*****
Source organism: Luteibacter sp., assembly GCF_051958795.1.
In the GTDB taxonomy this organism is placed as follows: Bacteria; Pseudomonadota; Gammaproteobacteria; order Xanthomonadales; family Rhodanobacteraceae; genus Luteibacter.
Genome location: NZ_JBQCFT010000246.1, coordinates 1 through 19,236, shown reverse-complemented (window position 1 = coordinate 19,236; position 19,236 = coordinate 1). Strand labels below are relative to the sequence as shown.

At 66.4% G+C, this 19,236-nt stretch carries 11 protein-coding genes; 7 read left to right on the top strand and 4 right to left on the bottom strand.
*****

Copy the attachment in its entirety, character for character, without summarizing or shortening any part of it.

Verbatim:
Source organism: Luteibacter sp., assembly GCF_051958795.1.
In the GTDB taxonomy this organism is placed as follows: Bacteria; Pseudomonadota; Gammaproteobacteria; order Xanthomonadales; family Rhodanobacteraceae; genus Luteibacter.
Genome location: NZ_JBQCFT010000246.1, coordinates 1 through 19,236, shown reverse-complemented (window position 1 = coordinate 19,236; position 19,236 = coordinate 1). Strand labels below are relative to the sequence as shown.

At 66.4% G+C, this 19,236-nt stretch carries 11 protein-coding genes; 7 read left to right on the top strand and 4 right to left on the bottom strand.